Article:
China Zheshang Bank raised HK$13 billion ($1.69 billion) through an initial public offering in Hong Kong on Tuesday, marking yet another milestone for the country’s banking system in its pursuit of private capital.
Zheshang Bank becomes the ninth of 12 Chinese joint-stock commercial banks -- second-tier lenders that rank just below the so-called Big Four -- to publicly float its shares.
One source familiar with the deal said the final price for the IPO was set at HK$3.96 against an indicative price range of between HK$3.92 and HK$4.12, giving the Zhejiang-based lender a pre-shoe market capitalisation of $8.96 billion.
Zheshang Bank will consequently be the ninth-most valuable Hong Kong-listed Chinese bank, surpassing the likes of China Minsheng Bank and China Everbright Bank.
As expected the bank’s final valuation was set at par to its last year-end book value, in line with last year's Chinese bank IPOs and Bank of Tianjin's $948 million listing, which priced on Monday.
According to syndicate analyst projections, Zheshang Bank will list at 0.85 times its projected end-2016 book value.
Zheshang Bank will have a post-listing free float of 18.85% assuming the greenshoe option is not exercised.
Banking system reform
Compared to other recently-listed regional banks, Zheshang Bank’s IPO is of higher significance to the development of China’s banking system because it is one of a dozen joint-stock commercial banks -- second-tier lenders that rank below Industrial and Commercial Bank of China, Bank of China, China Construction Bank, and Agricultural Bank of China.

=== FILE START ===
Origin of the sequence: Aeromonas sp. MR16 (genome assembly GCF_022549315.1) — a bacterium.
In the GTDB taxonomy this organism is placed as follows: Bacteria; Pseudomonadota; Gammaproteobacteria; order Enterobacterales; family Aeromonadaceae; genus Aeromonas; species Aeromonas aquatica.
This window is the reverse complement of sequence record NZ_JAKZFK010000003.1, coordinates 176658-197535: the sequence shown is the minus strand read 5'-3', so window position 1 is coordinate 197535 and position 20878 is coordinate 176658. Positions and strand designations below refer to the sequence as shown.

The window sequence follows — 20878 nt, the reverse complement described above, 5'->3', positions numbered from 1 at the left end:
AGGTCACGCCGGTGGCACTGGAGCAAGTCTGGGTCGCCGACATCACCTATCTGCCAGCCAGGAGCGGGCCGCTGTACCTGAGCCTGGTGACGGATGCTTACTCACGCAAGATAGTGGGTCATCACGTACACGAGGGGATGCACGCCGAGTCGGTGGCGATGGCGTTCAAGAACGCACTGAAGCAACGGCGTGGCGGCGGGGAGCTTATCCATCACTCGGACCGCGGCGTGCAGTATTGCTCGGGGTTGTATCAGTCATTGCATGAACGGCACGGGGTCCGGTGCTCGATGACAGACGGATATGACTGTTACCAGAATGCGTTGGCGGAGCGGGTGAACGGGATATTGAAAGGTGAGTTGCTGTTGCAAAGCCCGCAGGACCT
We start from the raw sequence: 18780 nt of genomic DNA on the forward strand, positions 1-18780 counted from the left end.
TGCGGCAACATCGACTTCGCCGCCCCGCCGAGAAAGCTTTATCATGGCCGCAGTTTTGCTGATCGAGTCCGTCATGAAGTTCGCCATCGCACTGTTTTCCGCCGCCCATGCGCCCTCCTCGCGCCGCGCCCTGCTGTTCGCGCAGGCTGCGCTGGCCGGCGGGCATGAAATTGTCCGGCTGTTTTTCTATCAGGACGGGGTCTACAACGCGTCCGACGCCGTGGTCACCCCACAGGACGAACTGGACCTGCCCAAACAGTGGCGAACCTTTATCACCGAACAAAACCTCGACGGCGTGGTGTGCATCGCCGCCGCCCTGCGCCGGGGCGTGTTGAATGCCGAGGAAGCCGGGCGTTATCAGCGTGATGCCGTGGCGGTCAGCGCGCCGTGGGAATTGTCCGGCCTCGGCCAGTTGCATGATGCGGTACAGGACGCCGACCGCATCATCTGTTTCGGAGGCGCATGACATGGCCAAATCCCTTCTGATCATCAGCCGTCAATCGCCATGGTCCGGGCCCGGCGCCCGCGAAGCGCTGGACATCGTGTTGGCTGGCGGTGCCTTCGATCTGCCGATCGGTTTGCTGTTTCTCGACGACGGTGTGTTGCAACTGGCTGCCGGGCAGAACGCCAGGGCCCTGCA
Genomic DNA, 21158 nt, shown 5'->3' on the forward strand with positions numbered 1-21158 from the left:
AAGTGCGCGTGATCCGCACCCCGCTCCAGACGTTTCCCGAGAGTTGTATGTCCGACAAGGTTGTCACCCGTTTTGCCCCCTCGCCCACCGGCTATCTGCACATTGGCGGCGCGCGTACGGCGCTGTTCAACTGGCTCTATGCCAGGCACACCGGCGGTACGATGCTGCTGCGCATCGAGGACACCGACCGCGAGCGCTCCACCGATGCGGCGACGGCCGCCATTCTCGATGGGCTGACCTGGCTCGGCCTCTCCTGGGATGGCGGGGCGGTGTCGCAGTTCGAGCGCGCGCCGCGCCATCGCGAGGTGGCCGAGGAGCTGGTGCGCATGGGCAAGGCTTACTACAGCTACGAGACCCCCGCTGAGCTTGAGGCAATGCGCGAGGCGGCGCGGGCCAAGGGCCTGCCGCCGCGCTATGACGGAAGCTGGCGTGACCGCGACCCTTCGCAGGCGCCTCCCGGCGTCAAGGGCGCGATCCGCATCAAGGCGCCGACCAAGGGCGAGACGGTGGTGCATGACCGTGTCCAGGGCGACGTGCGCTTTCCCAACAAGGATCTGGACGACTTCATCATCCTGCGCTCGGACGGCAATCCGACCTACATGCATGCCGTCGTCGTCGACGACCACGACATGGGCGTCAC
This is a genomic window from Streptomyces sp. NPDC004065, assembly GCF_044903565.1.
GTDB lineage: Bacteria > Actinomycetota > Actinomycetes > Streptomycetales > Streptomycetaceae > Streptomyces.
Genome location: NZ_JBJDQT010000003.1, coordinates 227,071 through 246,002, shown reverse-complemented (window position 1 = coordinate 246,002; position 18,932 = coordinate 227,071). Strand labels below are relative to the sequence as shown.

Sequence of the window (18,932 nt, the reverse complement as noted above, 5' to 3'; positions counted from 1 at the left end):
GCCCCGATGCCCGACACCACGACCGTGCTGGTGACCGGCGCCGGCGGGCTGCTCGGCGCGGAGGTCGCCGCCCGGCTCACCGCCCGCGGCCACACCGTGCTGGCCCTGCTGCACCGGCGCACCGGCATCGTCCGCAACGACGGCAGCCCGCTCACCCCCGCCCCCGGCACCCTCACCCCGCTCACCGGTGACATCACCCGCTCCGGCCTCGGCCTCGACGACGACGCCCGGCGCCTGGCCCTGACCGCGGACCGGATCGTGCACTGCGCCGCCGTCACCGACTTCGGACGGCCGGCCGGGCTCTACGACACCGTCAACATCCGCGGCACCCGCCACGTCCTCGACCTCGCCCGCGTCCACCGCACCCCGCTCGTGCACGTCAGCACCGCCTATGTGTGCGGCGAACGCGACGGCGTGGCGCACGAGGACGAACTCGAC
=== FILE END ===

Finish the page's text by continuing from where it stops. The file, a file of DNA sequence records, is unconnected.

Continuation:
Joint-stock commercial banks are recognised as nationwide lenders and own licences to operate cross-regional businesses. They are regarded as systemically important financial institutions and are subject to higher capital requirements and disclosure rules.
Currently, eight joint-stock commercial banks are listed in Hong Kong, Shanghai, and Shenzhen. They comprise Citic Bank, China Merchants Bank, China Minsheng Bank, Huaxia Bank, Shanghai Pudong Development Bank, China Everbright Bank, Shenzhen Development Bank, and Industrial Bank.
The listing of Zheshang Bank will leave only three unlisted joint-stock commercial banks, namely Guangdong Development Bank, Evergrowing Bank and China Bohai Bank.
Bankers familiar with the Chinese banking industry said Beijing’s ultimate goal is to list them all, although the timing will largely depend on each bank’s business performance and internal restructuring process.
One investment banker covering the financial services industry told FinanceAsia that listings of joint-stock commercial banks are important if China’s banking system is to be reformed because they introduce a greater element of market rigour by exposing them to the demands and scrutiny of public shareholders.
That, in turn, could help to make banks more efficient and drive them towards maximising profits, as opposed to state-owned institutions which may have more limited risk appetites. Accelerating the growth of the banking industry is particularly important to China, which is striving to maintain annual economic growth at between 6.5% and 7.0% over the next five years.
Public listings will also require joint-stock commercial banks to be subject to international banking accords and disclosure requirements.
China’s privatisation of the Big Four banks between 2005 and 2010 was an important first step in the opening up the country to foreign investors. They played an important role in helping to fuel China’s average 11.3% GDP growth rate between 2006 and 2010.